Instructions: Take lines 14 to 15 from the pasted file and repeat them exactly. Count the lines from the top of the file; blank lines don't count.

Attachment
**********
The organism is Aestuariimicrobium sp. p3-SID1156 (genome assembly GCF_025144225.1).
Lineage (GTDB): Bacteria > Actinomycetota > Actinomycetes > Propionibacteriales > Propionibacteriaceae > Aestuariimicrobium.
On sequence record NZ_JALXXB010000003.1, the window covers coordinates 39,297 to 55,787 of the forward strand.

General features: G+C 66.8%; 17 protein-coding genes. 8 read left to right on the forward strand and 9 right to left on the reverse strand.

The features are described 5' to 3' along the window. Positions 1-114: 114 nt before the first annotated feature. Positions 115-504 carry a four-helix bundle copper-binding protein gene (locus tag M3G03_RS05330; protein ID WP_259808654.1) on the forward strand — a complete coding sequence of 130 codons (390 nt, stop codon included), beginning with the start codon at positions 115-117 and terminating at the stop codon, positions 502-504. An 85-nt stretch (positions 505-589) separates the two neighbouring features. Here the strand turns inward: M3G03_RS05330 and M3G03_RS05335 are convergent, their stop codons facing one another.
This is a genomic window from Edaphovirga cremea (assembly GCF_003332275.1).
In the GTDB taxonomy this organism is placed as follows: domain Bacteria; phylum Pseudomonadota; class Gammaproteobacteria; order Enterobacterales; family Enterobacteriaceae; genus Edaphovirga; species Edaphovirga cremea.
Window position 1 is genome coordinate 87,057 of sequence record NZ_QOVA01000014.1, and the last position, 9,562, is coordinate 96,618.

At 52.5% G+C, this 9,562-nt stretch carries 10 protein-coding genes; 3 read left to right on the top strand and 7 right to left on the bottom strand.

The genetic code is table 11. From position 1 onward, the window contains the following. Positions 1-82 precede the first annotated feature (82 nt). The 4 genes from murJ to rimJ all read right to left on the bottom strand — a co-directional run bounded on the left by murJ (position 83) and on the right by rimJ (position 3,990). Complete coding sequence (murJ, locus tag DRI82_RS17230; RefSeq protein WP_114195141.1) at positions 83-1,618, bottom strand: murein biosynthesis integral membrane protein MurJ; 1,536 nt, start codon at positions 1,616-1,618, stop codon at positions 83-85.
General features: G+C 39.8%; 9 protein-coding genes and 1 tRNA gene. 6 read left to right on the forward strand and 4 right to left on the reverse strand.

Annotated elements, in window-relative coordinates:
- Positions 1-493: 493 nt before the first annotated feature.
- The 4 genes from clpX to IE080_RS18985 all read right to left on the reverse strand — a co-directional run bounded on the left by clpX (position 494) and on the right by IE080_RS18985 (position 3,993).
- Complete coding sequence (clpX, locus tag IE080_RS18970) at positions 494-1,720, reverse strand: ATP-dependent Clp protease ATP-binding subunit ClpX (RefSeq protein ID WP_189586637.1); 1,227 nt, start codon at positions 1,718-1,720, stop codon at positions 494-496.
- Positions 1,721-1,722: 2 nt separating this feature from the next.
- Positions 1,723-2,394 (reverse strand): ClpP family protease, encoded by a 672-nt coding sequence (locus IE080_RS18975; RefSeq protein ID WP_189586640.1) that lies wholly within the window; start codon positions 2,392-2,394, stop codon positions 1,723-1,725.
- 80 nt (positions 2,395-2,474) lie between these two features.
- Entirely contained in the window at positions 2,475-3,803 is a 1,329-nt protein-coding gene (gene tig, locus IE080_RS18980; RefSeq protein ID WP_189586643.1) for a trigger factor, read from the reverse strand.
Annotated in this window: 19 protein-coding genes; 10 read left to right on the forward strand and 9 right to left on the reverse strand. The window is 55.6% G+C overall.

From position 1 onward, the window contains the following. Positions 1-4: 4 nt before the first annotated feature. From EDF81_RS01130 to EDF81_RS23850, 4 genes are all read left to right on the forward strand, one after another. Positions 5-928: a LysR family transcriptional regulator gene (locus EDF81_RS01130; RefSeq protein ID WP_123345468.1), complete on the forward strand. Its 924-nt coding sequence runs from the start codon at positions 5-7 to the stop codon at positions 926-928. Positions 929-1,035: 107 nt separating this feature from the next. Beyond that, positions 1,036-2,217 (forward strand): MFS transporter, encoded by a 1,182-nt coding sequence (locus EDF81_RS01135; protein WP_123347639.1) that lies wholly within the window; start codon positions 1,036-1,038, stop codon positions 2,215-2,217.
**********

- The 4 genes from clpX to IE080_RS18985 all read right to left on the reverse strand — a co-directional run bounded on the left by clpX (position 494) and on the right by IE080_RS18985 (position 3,993).
- Complete coding sequence (clpX, locus tag IE080_RS18970) at positions 494-1,720, reverse strand: ATP-dependent Clp protease ATP-binding subunit ClpX (RefSeq protein ID WP_189586637.1); 1,227 nt, start codon at positions 1,718-1,720, stop codon at positions 494-496.